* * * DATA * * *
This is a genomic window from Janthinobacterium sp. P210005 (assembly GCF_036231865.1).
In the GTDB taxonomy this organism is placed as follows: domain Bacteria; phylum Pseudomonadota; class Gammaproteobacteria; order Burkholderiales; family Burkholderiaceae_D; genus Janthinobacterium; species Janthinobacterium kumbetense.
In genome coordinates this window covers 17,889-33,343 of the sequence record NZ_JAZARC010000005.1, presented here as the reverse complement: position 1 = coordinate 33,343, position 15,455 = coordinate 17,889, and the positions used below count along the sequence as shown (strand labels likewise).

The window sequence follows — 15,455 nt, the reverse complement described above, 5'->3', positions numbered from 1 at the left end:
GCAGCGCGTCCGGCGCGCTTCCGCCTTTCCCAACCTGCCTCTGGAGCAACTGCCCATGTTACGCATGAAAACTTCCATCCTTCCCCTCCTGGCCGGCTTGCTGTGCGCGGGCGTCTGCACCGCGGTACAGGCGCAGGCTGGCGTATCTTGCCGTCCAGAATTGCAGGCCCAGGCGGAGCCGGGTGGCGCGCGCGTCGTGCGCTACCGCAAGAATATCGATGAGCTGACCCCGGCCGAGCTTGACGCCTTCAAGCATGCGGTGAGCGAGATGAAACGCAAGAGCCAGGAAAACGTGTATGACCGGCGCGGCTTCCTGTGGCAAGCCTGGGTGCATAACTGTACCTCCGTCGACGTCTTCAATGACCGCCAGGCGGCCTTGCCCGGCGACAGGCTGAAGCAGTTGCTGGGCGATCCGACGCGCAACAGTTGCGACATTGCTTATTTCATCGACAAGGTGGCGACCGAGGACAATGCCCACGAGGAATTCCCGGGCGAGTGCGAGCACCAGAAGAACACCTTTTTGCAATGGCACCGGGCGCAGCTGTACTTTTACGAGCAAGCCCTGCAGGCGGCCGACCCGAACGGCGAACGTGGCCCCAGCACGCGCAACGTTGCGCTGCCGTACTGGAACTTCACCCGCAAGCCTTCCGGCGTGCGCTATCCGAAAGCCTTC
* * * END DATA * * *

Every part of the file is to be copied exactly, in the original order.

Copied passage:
This is a genomic window from Janthinobacterium sp. P210005 (assembly GCF_036231865.1).
In the GTDB taxonomy this organism is placed as follows: domain Bacteria; phylum Pseudomonadota; class Gammaproteobacteria; order Burkholderiales; family Burkholderiaceae_D; genus Janthinobacterium; species Janthinobacterium kumbetense.
In genome coordinates this window covers 17,889-33,343 of the sequence record NZ_JAZARC010000005.1, presented here as the reverse complement: position 1 = coordinate 33,343, position 15,455 = coordinate 17,889, and the positions used below count along the sequence as shown (strand labels likewise).

The window sequence follows — 15,455 nt, the reverse complement described above, 5'->3', positions numbered from 1 at the left end:
GCAGCGCGTCCGGCGCGCTTCCGCCTTTCCCAACCTGCCTCTGGAGCAACTGCCCATGTTACGCATGAAAACTTCCATCCTTCCCCTCCTGGCCGGCTTGCTGTGCGCGGGCGTCTGCACCGCGGTACAGGCGCAGGCTGGCGTATCTTGCCGTCCAGAATTGCAGGCCCAGGCGGAGCCGGGTGGCGCGCGCGTCGTGCGCTACCGCAAGAATATCGATGAGCTGACCCCGGCCGAGCTTGACGCCTTCAAGCATGCGGTGAGCGAGATGAAACGCAAGAGCCAGGAAAACGTGTATGACCGGCGCGGCTTCCTGTGGCAAGCCTGGGTGCATAACTGTACCTCCGTCGACGTCTTCAATGACCGCCAGGCGGCCTTGCCCGGCGACAGGCTGAAGCAGTTGCTGGGCGATCCGACGCGCAACAGTTGCGACATTGCTTATTTCATCGACAAGGTGGCGACCGAGGACAATGCCCACGAGGAATTCCCGGGCGAGTGCGAGCACCAGAAGAACACCTTTTTGCAATGGCACCGGGCGCAGCTGTACTTTTACGAGCAAGCCCTGCAGGCGGCCGACCCGAACGGCGAACGTGGCCCCAGCACGCGCAACGTTGCGCTGCCGTACTGGAACTTCACCCGCAAGCCTTCCGGCGTGCGCTATCCGAAAGCCTTC